La Feria de San Isidro
In a town notorious for partying, La Feria de San Isidro is the party in La Ceiba—a several-day bash culminating in a blowout Saturday night that attracts some 200,000 revelers from across Honduras and the Caribbean. The country may have other national celebrations, but the Feria—held in mid-May—is Honduras’s time to cut loose.
According to La Ceiba legend, three Spanish immigrants started the feria. The Spaniards—supposedly named Norquer, Artuche, and Pallares—arrived in the village in 1846, bringing with them the tradition of honoring San Isidro Labrador, a patron saint of campesinos. According to custom, they held a party in honor of the saint.
The annual fiesta became a popular event with the Garífuna, who, although hardly campesinos themselves, are always ready for a reason to get out and dance. It quickly became a local institution. The feria was declared La Ceiba’s official annual fiesta in 1886, and in 1929, the tradition of parades and floats was added.
On the final Saturday of the Feria de San Isidro, floats bearing scantily clad women proceed down Avenida San Isidro beginning in the late afternoon, headed by the Queen of the Carnaval. After the parade has passed, well-known Honduran and Central American bands on stages lined up and down the length of the avenue crank up, and the music keeps going until morning.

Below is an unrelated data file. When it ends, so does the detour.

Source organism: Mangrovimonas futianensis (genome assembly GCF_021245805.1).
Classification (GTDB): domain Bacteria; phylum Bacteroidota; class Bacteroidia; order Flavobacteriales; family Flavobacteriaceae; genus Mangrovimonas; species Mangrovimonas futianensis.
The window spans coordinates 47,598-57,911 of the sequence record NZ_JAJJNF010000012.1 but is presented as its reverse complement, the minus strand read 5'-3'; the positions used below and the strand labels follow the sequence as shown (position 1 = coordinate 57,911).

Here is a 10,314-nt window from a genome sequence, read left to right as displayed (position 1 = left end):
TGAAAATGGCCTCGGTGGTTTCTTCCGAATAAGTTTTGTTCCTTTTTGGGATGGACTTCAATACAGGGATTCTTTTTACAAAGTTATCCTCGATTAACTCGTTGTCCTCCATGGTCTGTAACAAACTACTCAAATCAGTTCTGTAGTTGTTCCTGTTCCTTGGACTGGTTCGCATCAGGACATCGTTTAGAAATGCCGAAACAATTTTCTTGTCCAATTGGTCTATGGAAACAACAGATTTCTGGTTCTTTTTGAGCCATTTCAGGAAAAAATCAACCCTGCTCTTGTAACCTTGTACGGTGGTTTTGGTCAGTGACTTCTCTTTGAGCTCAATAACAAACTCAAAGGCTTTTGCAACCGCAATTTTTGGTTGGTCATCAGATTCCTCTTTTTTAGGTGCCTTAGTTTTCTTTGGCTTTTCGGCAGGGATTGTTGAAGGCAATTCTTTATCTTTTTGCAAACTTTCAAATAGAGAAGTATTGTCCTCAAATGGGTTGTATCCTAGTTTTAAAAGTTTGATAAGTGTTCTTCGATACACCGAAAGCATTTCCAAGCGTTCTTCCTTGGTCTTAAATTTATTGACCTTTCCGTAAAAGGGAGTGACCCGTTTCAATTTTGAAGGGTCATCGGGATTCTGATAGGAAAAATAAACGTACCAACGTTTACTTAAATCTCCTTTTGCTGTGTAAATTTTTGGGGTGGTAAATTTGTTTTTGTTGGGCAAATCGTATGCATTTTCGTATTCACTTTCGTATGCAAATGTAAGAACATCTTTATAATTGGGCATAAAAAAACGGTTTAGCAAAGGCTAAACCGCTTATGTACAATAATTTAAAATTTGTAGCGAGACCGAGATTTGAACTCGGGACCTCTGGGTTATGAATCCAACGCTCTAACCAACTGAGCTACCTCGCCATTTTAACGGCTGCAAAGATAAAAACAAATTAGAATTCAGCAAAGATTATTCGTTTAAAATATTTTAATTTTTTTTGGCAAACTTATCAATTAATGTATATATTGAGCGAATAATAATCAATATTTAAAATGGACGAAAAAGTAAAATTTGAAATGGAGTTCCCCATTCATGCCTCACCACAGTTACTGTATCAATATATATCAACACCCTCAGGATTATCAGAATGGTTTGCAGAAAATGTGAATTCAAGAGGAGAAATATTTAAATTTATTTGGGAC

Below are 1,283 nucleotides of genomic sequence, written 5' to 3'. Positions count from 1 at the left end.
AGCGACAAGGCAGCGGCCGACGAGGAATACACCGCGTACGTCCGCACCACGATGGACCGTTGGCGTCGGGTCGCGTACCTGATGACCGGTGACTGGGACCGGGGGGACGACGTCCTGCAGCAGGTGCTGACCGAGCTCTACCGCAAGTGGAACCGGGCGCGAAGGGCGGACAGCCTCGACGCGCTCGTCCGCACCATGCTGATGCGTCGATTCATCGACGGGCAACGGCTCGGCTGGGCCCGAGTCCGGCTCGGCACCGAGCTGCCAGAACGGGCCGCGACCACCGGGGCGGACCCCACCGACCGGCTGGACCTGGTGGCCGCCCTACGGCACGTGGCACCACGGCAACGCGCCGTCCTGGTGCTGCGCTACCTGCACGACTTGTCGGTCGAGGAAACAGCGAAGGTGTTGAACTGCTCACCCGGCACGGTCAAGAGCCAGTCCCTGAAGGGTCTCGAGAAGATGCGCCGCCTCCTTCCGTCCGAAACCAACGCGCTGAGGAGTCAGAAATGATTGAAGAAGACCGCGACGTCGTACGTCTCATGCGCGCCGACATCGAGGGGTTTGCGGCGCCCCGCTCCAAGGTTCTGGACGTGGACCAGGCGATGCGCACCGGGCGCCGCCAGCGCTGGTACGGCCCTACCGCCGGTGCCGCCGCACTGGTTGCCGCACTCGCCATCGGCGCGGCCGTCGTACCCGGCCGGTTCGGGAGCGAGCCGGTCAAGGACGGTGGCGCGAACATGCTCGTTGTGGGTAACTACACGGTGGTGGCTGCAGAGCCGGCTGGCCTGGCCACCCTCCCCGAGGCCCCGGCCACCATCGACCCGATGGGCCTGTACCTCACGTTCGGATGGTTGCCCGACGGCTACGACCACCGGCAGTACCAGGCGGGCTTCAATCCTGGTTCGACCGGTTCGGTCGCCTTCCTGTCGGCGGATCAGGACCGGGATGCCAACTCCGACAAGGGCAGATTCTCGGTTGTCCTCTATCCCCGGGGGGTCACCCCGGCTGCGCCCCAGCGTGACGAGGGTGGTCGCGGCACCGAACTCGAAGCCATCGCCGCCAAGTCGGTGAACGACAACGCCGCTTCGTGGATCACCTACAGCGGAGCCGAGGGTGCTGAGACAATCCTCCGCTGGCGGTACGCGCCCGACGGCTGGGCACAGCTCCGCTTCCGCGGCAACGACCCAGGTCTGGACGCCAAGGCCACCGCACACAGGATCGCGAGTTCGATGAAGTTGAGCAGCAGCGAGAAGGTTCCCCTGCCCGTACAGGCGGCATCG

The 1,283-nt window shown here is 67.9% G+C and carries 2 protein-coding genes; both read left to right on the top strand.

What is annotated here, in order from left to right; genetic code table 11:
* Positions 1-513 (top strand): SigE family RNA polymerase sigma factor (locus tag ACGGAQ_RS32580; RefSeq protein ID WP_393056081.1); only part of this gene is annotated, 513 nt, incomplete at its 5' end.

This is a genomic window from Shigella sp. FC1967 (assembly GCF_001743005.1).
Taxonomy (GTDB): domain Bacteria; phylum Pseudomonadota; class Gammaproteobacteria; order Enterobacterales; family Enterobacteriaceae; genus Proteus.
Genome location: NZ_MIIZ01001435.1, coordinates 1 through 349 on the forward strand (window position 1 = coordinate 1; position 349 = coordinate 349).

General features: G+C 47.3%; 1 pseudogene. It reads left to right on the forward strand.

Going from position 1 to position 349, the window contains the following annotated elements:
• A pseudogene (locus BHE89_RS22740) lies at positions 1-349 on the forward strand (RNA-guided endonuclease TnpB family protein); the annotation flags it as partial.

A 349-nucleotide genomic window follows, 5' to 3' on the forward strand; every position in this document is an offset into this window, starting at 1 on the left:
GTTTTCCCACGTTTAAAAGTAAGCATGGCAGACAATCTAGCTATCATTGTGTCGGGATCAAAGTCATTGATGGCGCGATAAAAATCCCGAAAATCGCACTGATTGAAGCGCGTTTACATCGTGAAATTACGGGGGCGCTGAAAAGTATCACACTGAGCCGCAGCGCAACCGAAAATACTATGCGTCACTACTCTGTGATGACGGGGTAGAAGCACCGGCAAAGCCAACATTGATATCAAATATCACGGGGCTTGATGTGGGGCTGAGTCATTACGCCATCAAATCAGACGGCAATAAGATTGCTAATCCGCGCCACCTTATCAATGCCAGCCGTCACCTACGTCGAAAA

Many visitors, expecting to see crazed dancing in the streets, come away from Carnaval a bit disappointed. The only ones dancing, usually, are the fans at the band stage who have a grand time head-banging and slam dancing, and the occasional group of gringos in front of one of the salsa or punta (traditional Garífuna music) stages.
The secret, for those who really want to dance, is to enjoy the stage music on the avenue until midnight or 1 a.m. and then head out to the discos on 1 Calle. Normally packed anyway on weekends, the discos are bursting at the seams during the feria and should not be missed by the serious partyer. When out on the streets during the feria, beware of pickpockets in the crowds.
Saturday may be the official biggest party, but many locals insist that the “real” bash is on Friday night in Barrio La Isla, with bands on 4 Calle on the east side of the estuary from downtown. Other mini-ferias take place the previous Sunday in Sitramacsa and Miramar colonias, Monday in Barrio Bellavista, Tuesday in Barrio Alvarado, Wednesday in Colonia Alhambra, and Thursday in Colonia El Sauce. La Ceiba on the Sunday following Carnaval is usually utterly and completely dead, with most people rousing themselves only if there’s a decent soccer match on TV.
© Chris Humphrey and Amy E. Robertson from Moon Honduras, 5th Edition